I’m reading, slowly, mostly on my phone on the subway, a worthwhile book called “The Illness narratives.” It’s stories of people with illness and how they’re treated by physicians and the medical system. As you might imagine, not very well and not in a way that realizes presence, caring and attention help people heal, even when they can’t be cured.
I read this passage this morning and liked the sentiment:
“…as an anthropologist working in a dialysis center for patients with chronic kidney disease, Linda Alexander (1981; 1982) drew on Gregory Bateson’s idea of the double bind in social relationships to describe the conflicting demands placed on the seriously ill by their care givers: first, be independent, not passive and dependent, and be active in your care; but when you have a serious exacerbation, place yourself submissively in our hands, and we will blame you for what you did or failed to do to worsen your disorder.” Not unlike diabetes.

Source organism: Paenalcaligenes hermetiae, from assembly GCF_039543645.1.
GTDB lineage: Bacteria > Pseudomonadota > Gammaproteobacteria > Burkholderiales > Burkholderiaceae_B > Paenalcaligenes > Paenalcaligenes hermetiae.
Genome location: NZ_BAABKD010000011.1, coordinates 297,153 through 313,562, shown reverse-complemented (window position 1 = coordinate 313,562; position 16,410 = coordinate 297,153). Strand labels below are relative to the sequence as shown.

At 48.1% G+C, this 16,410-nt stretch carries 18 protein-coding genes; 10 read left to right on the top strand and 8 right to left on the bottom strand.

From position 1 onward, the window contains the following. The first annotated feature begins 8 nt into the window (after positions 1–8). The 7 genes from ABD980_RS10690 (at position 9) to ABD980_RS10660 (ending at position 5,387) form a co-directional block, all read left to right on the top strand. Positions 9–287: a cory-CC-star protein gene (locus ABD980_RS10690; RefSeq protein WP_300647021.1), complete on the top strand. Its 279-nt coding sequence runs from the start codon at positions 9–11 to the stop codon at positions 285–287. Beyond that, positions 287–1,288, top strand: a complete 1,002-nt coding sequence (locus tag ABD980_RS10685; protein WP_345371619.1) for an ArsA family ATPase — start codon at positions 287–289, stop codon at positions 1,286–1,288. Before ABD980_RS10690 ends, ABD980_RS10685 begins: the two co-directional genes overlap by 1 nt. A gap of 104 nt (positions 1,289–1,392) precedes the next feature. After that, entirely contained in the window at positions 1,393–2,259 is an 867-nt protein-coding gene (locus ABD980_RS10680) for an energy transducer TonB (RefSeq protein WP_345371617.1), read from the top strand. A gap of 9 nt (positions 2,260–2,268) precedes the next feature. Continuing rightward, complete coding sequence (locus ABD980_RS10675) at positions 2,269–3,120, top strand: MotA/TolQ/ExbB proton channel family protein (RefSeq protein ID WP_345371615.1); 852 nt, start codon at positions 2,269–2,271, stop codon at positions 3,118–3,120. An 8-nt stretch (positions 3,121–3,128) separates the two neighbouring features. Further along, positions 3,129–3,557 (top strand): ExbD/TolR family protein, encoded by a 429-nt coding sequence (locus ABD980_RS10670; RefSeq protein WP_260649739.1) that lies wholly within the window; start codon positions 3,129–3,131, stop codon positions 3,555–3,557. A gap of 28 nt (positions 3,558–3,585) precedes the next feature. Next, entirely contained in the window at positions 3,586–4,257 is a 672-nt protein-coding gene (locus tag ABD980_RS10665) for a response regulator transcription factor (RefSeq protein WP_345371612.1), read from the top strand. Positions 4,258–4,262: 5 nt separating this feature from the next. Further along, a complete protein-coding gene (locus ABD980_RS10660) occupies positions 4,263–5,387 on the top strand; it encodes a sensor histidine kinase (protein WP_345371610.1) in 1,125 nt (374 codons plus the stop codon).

Alexander shows how that conflict disorients patients and creates feelings of guilt. This interfere with effective care and over time can demoralize patients and their families. Jeffrey Longhoffer (1980) describes much the same phenomenon among patients and their families in a bone marrow transplantation unit. Perhaps the problem is a structural component of high- technology, specialized treatment settings. Patients are expected to be active collaborators in their care in the outpatient phase; but when they are in need of emergency room or inpatient therapy, they are expected to revert to passive compliance with treatment controlled entirely by physicians and nurses.
This push/pull is a constant dance and strain, and one both patients and physicians are little aware of. Just another piece of the story living with chronic illness.